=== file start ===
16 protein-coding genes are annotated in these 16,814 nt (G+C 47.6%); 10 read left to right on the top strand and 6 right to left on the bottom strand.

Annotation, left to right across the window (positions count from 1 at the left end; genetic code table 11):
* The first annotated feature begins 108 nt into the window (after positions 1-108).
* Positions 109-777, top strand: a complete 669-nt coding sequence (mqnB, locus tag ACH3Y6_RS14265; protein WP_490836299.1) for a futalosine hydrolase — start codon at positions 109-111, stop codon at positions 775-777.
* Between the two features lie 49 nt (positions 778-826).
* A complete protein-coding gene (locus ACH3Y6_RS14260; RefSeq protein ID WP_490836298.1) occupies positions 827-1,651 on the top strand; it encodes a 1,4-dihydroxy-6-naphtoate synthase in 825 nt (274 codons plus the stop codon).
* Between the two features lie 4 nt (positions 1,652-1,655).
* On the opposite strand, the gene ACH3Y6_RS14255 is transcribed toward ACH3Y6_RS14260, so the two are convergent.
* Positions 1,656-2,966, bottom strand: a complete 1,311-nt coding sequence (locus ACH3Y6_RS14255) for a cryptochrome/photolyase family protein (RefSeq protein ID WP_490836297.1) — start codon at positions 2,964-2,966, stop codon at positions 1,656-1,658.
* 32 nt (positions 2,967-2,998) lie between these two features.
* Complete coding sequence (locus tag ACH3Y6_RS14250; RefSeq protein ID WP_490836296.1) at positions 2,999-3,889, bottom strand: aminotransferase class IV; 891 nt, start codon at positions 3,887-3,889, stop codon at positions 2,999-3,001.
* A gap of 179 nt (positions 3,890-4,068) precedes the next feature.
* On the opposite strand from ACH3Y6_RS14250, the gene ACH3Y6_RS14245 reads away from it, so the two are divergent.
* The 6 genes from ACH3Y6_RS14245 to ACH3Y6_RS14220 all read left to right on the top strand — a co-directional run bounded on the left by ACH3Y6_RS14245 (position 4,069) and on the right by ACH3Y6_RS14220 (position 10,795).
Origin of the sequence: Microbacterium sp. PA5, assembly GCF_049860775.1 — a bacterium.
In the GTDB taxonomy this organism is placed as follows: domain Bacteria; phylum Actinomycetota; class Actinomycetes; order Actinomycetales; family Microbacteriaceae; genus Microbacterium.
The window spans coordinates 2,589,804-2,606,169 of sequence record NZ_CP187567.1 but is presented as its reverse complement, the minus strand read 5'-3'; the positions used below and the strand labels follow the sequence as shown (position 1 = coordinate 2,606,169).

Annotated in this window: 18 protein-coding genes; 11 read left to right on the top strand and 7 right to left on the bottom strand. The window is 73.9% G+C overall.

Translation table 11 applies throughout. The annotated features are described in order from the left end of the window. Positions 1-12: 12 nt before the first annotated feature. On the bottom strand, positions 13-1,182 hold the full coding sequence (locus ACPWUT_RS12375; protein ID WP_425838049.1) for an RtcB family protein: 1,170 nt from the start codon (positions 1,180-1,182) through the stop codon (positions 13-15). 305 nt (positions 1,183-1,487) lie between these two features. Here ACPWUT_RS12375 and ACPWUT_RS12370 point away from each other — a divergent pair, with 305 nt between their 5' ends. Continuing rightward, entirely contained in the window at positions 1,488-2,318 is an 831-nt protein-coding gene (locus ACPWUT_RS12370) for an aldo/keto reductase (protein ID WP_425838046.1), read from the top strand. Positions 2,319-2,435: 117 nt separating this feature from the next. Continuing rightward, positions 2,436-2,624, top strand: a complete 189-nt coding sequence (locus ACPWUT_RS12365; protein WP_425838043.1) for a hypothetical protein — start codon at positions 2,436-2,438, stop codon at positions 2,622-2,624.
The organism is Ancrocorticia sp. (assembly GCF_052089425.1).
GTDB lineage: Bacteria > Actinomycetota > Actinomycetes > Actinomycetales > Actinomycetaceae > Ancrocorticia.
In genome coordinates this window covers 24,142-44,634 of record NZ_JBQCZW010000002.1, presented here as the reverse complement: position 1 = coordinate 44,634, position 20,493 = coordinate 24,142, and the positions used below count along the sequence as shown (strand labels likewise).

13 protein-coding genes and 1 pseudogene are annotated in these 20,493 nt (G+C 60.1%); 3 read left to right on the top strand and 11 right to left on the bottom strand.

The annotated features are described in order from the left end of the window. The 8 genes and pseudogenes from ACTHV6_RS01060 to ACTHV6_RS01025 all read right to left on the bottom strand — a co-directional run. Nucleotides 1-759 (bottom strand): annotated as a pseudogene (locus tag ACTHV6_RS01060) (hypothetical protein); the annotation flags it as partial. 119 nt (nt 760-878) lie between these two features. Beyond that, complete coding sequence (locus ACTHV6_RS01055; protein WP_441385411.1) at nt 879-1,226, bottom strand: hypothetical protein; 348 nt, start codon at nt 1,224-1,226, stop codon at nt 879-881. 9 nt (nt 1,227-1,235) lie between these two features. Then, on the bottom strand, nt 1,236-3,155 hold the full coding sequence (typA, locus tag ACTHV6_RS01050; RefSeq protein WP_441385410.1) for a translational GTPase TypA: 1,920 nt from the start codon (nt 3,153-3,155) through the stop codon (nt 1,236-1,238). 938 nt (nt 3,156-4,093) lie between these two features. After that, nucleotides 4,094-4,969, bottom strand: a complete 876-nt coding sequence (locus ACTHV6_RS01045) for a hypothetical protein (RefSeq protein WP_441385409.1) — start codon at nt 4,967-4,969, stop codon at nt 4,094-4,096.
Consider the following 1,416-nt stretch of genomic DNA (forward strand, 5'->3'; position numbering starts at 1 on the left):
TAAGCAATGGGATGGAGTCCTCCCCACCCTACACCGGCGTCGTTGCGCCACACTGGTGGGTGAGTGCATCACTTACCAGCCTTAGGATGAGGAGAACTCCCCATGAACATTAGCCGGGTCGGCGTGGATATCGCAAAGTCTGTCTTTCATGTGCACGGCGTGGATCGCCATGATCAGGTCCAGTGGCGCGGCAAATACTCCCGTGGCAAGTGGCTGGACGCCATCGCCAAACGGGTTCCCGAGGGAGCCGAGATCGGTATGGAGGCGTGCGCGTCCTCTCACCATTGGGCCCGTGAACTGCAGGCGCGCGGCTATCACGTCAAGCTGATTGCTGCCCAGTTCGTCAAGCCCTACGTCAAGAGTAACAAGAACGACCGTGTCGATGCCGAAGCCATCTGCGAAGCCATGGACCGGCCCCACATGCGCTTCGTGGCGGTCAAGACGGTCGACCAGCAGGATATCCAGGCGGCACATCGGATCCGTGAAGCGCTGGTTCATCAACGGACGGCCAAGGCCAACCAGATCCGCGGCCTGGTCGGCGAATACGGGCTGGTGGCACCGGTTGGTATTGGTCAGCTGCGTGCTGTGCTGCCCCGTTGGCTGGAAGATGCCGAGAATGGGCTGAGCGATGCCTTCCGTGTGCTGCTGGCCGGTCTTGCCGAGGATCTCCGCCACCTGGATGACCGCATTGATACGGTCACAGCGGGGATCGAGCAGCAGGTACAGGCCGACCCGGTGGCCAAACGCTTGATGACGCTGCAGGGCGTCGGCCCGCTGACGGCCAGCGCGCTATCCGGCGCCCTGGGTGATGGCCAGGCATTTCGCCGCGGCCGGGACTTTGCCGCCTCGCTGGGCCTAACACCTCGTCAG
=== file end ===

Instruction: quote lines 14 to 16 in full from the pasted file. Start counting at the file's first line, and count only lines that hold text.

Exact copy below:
* The 6 genes from ACH3Y6_RS14245 to ACH3Y6_RS14220 all read left to right on the top strand — a co-directional run bounded on the left by ACH3Y6_RS14245 (position 4,069) and on the right by ACH3Y6_RS14220 (position 10,795).
Origin of the sequence: Microbacterium sp. PA5, assembly GCF_049860775.1 — a bacterium.
In the GTDB taxonomy this organism is placed as follows: domain Bacteria; phylum Actinomycetota; class Actinomycetes; order Actinomycetales; family Microbacteriaceae; genus Microbacterium.